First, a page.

That’s why Crystal Sea is in support of the leave campaign. We want a better future for our fishery and our fishing communities.
Since the EU referendum was announced in February, I have become increasingly disappointed as most of the powerful voices in our Scottish industry have refrained from stepping on toes and rocking the proverbial boat in Europe because, apparently, it would not be in the industry’s long-term interest.
After 40 years of betrayal I see it very differently, hence I fully endorse the ‘Fishing for Leave’ campaign. At last we have a chance to tell the Great British public a few home truths about our once great industry. How we have been continually been sold down the river for the bigger picture and for the so-called greater good. In my own case, during the setting of the TACs for the deep water species, when the French presidency proceeded to move the goalposts to their own industry’s advantage and left the British deep water fleet without any fish. Similar threads of the same story have been a recurring theme over the past 30-40 years eg how the English fleet has just 20% of the French quotas in the Channel and Celtic Sea; how the Spanish got so much access; how the coastal state of the UK has to allow a Mediterranean commissioner to lead in the North Atlantic quota talks with Norwegian, Faroese and Icelandic fisheries.
‘Fishing for Leave’ is a once in a lifetime opportunity to save what’s left of our industry and hopefully rebuild part of it.
From a community aspect I didn’t hesitate to participate in ‘Fishing for Leave’ when I was asked, even though it’s more than a decade now since my finger was on the fishing industry’s pulse.
However, from a community perception, the ever-decreasing fishing activity is visible within communities with fishing dependence. This not so gradual downturn continues to affect local businesses and employment opportunities. Being part of the EU, and its ridiculous rules and regulations, has seriously damaged countless fishing communities and badly eroded a previously sustainable way of life
I will be voting to Leave the EU on June 23rd because, not only do I not believe the ‘scare-mongers’ in the ‘Remain’ camp, but I am also convinced by the arguments set out in George Eustice’s position paper on fisheries after Brexit. Furthermore, as a quota manager, I have wrestled for many years with having never enough quotas. Not only was the UK stitched up in the 1983 agreement in relation to Area 7, but the UK had also to share its meagre rations with those ‘Flags of Convenience’ vessels that have masqueraded as British since 1977. The Merchant Shipping Act of 1988 tried to end the pariah of quota-hopping, only to have its provisions dashed by the European Court of Justice. If we leave the EU we can not only negotiate better terms of access to waters and resources, but our parliament can be sovereign once more, no longer bowing to the ECJ. Regaining those quotas may not be a priority, but in the longer term it would be best if British fish is caught by British fishermen. I say bring on Brexit and let’s take back control of that which should be controlled by the UK for the benefit of the UK.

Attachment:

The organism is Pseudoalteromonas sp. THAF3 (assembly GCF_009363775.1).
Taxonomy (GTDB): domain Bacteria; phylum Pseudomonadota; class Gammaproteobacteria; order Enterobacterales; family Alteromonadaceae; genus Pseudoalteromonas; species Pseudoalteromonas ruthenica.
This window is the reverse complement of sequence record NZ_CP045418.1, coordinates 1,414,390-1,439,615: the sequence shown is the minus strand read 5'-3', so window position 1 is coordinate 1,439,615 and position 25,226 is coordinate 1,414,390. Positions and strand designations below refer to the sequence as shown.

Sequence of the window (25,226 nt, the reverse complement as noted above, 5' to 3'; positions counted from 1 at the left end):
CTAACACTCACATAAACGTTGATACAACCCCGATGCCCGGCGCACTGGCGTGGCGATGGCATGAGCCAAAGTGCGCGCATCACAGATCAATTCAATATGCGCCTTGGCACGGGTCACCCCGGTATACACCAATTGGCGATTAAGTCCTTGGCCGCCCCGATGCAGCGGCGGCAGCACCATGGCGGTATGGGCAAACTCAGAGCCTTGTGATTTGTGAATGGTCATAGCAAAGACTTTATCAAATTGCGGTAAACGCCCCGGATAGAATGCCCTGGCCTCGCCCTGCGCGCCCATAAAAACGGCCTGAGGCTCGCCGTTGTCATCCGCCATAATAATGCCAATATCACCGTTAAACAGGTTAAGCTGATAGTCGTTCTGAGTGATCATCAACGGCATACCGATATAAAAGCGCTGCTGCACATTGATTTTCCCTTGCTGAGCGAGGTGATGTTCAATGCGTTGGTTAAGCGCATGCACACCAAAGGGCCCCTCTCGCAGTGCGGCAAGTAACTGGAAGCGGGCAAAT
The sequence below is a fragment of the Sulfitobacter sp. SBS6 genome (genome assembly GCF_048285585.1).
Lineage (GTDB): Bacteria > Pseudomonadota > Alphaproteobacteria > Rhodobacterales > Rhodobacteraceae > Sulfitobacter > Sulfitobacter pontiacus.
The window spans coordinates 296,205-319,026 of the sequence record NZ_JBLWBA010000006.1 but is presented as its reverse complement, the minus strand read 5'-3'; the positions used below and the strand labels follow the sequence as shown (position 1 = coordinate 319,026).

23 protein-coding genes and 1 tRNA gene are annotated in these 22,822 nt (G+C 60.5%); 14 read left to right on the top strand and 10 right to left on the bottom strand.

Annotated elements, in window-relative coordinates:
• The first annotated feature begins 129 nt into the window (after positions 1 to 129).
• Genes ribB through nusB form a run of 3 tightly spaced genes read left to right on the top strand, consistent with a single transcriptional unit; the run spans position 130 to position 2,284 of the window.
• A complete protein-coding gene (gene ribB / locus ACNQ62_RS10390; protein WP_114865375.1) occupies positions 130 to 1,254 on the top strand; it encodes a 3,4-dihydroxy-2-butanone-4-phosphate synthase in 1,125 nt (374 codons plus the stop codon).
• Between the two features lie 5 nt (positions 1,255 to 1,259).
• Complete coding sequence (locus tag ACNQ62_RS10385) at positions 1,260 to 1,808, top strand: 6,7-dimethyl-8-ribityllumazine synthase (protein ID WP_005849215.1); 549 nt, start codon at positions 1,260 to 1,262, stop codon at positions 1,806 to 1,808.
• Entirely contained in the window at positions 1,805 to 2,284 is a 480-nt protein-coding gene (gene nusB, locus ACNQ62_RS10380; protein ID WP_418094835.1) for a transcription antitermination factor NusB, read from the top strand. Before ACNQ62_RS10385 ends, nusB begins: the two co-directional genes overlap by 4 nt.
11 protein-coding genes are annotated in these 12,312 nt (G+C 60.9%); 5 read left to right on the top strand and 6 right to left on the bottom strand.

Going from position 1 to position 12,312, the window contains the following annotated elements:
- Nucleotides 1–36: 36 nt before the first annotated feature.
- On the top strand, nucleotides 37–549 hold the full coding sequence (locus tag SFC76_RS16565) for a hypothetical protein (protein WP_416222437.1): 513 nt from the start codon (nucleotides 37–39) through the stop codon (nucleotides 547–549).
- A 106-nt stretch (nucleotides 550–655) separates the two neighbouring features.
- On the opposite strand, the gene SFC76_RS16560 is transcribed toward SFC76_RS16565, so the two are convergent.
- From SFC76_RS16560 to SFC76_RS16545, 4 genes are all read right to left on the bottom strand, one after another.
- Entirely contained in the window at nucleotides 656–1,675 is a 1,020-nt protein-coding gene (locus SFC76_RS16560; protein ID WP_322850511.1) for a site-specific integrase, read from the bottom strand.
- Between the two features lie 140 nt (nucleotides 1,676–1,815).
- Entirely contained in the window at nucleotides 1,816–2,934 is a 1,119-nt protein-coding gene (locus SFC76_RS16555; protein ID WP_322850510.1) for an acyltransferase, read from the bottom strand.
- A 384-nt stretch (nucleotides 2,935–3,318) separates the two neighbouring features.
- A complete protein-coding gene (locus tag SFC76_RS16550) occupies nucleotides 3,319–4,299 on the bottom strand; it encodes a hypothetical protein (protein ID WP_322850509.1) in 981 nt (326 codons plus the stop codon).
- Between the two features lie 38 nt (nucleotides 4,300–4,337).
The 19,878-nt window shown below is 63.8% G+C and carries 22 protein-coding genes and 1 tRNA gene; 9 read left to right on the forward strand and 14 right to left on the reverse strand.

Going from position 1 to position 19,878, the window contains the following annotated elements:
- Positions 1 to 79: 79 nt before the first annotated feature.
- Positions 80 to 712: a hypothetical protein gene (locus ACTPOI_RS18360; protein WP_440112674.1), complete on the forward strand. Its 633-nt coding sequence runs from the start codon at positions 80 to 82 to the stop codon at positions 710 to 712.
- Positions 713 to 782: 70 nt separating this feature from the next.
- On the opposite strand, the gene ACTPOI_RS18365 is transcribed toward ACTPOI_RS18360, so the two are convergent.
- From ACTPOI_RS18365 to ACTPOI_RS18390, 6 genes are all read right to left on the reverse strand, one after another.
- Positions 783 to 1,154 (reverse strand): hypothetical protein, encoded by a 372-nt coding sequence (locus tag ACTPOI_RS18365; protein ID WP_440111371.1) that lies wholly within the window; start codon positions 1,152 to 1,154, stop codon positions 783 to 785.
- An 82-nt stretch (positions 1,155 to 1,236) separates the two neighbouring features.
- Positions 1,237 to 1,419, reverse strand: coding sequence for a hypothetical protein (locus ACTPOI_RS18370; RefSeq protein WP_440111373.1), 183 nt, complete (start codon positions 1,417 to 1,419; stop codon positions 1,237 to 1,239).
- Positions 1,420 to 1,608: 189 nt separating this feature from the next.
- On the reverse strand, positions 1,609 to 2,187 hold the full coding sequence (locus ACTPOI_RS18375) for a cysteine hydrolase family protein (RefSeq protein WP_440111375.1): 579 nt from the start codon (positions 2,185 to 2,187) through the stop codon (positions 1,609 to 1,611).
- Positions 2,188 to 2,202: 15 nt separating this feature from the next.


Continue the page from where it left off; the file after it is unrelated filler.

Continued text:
Forever Grateful FR 271
Over the past years, since becoming more involved in our family fishing business, I have witnessed first-hand exactly how ludicrous and weak the EU negotiating power regarding fish taken from UK waters actually is. When pelagic fish stock quotas are discussed at coastal states meetings etc, the UK doesn’t even have a seat at the table; we have to rely on our own UK fisheries ministers etc, whispering in the EU negotiator’s ear before the meeting, and cross our fingers that they come back with a better deal for us, the fishermen.
It seems at these meetings, whoever digs their heels in most, comes back with the best deal, and the EU is mostly always the first to give in. Why can’t the UK directly have a seat at this table, considering it’s fish from our waters that’s being discussed? This will only be achievable if we leave the EU.
Over decades, the UK Pelagic fleet have invested huge amounts of money and made slow, steady progress, whereas the Faroese, for example, have made just as much progress in 10 years as we have done in 50! This, in my view, is because they have a government that is behind their fishing fleet – they dig their heels in – and our EU fisheries people have given in to their demands and let them plunder tens of thousands of tons of high value species like mackerel from UK waters. On the horizon, we have countries like Iceland and Greenland who have seen how easy it was for Faroe to get a share, and they want a share too, where will this share come from? Of course it will be from the UK’s TAC. We must gain control on negotiations to stop Brussels giving away any more fish.
If we were to leave the EU, I would like to think that we would retain most of the conservation measures that are already in place, but more importantly, let fishermen have input and a say on what measures should, and should not, be implemented in the future, and not just thrust upon us by Brussels without the fisherman having any input.